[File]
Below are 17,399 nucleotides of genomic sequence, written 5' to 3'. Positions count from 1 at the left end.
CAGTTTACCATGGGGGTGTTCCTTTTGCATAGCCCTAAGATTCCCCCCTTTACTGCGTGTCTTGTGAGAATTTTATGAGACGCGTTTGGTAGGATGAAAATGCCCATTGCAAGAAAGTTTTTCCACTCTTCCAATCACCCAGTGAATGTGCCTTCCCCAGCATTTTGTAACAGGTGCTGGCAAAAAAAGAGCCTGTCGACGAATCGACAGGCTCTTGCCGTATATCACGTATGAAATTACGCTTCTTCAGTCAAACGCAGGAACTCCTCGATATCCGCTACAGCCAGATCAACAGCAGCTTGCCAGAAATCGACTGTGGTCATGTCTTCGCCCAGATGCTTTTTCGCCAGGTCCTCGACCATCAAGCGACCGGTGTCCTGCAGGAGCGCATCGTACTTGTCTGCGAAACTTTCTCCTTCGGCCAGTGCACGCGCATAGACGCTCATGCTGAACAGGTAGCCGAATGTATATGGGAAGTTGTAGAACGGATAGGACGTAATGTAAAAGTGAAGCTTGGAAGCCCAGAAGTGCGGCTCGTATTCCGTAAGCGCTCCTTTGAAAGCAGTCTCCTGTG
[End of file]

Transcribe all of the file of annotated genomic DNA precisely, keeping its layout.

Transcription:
Below are 17,399 nucleotides of genomic sequence, written 5' to 3'. Positions count from 1 at the left end.
CAGTTTACCATGGGGGTGTTCCTTTTGCATAGCCCTAAGATTCCCCCCTTTACTGCGTGTCTTGTGAGAATTTTATGAGACGCGTTTGGTAGGATGAAAATGCCCATTGCAAGAAAGTTTTTCCACTCTTCCAATCACCCAGTGAATGTGCCTTCCCCAGCATTTTGTAACAGGTGCTGGCAAAAAAAGAGCCTGTCGACGAATCGACAGGCTCTTGCCGTATATCACGTATGAAATTACGCTTCTTCAGTCAAACGCAGGAACTCCTCGATATCCGCTACAGCCAGATCAACAGCAGCTTGCCAGAAATCGACTGTGGTCATGTCTTCGCCCAGATGCTTTTTCGCCAGGTCCTCGACCATCAAGCGACCGGTGTCCTGCAGGAGCGCATCGTACTTGTCTGCGAAACTTTCTCCTTCGGCCAGTGCACGCGCATAGACGCTCATGCTGAACAGGTAGCCGAATGTATATGGGAAGTTGTAGAACGGATAGGACGTAATGTAAAAGTGAAGCTTGGAAGCCCAGAAGTGCGGCTCGTATTCCGTAAGCGCTCCTTTGAAAGCAGTCTCCTGTG